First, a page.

Of course, many people still doubt that China can keep growing. They may be right. China’s rise could well falter for any number of reasons: political, ecological, strategic or economic. I’m sceptical of those who are too sure that it will, because I suspect their confidence may at least partly reflect an inability to imagine a world no longer dominated by our closest friends. We see this as the natural order. But why should it be? China was the largest economy in the world for centuries before Europe’s industrial revolution, and now with its own industrial revolution it is simply catching up again.
Great political leaders reshape national debates to address new realities like this. This should be Rudd’s moment. He understands how China’s rise changes our world. He understands that this is not simply a matter of China being ‘a threat’, because he can see that China’s power could be peacefully accommodated in a new regional order. He understands that whether China becomes a threat or not depends at least as much on decisions made by others – including Australia – as on the decisions made in China itself. He understands that how well Australia fares in an era of Chinese power depends on the choices we make about how to adapt to such change. And he understands that Australia has seldom, if ever, faced a more complex and important diplomatic challenge than playing its part in all this.
And yet he will not explain this to Australians. He has hardly spoken a word about the real issues in Australia–China relations. For all the talk about making the tough decisions in the nation’s interest and shaping long-term policies to meet long-term challenges, Rudd’s government has so far spent its time and energy on short-term reactions to transient political imperatives. His foreign policy agenda has focused on trophies like a seat on the Security Council, which is a symbol of what he calls “activist middle-power diplomacy”, not its substance.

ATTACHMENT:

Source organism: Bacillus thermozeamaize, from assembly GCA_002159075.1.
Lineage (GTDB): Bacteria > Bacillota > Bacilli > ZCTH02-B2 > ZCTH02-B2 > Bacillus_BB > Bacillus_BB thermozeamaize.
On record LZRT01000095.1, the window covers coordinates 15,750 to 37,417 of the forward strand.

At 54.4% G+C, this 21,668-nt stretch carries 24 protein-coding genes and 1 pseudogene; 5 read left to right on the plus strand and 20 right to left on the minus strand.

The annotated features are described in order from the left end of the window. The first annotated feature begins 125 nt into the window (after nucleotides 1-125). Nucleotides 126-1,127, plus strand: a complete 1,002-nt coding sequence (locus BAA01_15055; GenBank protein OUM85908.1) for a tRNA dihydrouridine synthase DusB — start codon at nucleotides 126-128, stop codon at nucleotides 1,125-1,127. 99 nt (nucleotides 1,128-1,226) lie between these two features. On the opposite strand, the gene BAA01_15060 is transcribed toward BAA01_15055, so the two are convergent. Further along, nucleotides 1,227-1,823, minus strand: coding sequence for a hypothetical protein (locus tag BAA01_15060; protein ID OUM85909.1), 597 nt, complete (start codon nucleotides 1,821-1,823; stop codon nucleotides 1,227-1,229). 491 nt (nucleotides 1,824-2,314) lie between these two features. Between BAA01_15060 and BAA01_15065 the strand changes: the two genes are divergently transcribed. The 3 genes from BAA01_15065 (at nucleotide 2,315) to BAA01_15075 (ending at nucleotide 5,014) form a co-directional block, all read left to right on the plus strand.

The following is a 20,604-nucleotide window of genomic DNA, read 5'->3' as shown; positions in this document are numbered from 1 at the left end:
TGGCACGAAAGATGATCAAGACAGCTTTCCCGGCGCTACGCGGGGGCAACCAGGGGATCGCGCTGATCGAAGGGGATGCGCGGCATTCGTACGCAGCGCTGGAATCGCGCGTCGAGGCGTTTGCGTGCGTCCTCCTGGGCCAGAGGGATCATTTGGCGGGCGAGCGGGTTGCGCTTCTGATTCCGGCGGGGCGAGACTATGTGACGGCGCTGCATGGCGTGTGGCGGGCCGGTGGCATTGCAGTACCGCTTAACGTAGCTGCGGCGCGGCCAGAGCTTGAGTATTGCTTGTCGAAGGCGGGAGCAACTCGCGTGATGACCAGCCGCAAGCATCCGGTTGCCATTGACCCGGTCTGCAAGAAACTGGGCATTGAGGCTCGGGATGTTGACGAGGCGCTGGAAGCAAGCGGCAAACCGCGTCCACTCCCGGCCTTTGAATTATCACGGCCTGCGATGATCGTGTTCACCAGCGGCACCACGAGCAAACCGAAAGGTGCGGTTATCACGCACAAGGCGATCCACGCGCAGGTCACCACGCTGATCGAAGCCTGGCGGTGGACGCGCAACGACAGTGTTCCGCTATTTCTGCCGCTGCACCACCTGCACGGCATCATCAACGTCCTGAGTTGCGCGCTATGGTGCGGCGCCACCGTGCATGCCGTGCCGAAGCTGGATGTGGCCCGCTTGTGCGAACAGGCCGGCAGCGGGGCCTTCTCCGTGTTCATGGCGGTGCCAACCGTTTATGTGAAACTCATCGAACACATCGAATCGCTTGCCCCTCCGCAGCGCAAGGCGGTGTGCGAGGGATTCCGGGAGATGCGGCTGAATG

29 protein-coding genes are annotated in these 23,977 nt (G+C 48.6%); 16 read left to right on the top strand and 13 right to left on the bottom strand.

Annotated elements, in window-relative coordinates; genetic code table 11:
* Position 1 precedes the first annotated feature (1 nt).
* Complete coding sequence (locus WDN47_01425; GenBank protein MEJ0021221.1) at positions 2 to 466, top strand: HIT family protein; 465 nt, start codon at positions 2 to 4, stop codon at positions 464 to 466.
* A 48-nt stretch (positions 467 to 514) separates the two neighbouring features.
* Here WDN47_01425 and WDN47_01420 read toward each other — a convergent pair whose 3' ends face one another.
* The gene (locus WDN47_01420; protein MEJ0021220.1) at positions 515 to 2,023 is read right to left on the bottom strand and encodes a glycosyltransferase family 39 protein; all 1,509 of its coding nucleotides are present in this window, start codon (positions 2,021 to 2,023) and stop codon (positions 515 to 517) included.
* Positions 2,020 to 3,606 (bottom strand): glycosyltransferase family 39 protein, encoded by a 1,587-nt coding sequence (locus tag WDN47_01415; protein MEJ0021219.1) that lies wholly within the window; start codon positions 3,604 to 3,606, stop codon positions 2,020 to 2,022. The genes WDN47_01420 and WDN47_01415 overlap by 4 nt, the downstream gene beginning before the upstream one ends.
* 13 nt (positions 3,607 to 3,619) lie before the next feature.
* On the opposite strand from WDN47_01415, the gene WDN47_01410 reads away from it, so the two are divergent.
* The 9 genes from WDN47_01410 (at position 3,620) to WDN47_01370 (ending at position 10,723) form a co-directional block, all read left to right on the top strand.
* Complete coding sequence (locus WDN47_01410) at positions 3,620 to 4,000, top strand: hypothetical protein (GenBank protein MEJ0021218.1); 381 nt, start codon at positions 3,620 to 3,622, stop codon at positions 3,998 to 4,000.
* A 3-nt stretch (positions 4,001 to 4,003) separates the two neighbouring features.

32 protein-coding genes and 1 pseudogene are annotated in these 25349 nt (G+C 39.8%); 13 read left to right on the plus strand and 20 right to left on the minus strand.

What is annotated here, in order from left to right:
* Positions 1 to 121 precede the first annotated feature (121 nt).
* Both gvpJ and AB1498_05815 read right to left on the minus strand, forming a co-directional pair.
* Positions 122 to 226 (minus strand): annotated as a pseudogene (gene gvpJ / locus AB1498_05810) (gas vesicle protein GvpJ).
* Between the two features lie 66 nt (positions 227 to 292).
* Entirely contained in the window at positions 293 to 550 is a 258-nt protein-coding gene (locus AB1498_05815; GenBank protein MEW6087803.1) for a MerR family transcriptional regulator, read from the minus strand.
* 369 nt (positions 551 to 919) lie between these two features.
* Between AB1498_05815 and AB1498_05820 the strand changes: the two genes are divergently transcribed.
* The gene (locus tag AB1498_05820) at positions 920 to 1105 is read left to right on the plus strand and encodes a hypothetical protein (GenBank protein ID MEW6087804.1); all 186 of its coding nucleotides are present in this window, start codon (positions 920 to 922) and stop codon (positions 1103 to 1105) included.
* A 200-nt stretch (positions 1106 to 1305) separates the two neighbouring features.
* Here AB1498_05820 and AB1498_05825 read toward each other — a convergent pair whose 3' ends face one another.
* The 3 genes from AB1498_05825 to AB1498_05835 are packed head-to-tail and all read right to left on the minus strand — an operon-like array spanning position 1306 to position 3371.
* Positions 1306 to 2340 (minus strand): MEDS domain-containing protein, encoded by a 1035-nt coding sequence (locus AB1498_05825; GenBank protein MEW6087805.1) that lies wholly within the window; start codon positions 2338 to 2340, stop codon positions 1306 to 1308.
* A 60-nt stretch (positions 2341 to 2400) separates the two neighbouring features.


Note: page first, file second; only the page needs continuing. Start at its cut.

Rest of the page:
Real, substantial middle-power diplomacy is just what we need now, based on a deep national consensus about what outcomes we want. But substance is hard. Like most of us, Rudd does not like telling people things they do not want to hear and is reluctant to explain the tough choices we face. He is reluctant to say that our America alliance might be worth less in future, or that we might not be able to dictate the terms of Chinese investment as we wish.
In Rudd’s case, this natural reluctance is amplified by something more specific. He fears that, because he knows China so well, he will be seen as too close to it. He fears being accused of being on China’s side. This means that for Rudd, speaking Chinese turns out to be a liability. It may turn out to be irrelevant as well. As China’s power grows, managing the relationship will be less and less about explaining to the Chinese what we want, and more and more about deciding how to respond when they tell us what they want. That means that Rudd’s most important contribution will not be to explain Western perspectives to the Chinese in elegant Mandarin, but to explain the new realities of power to Australians in plain English.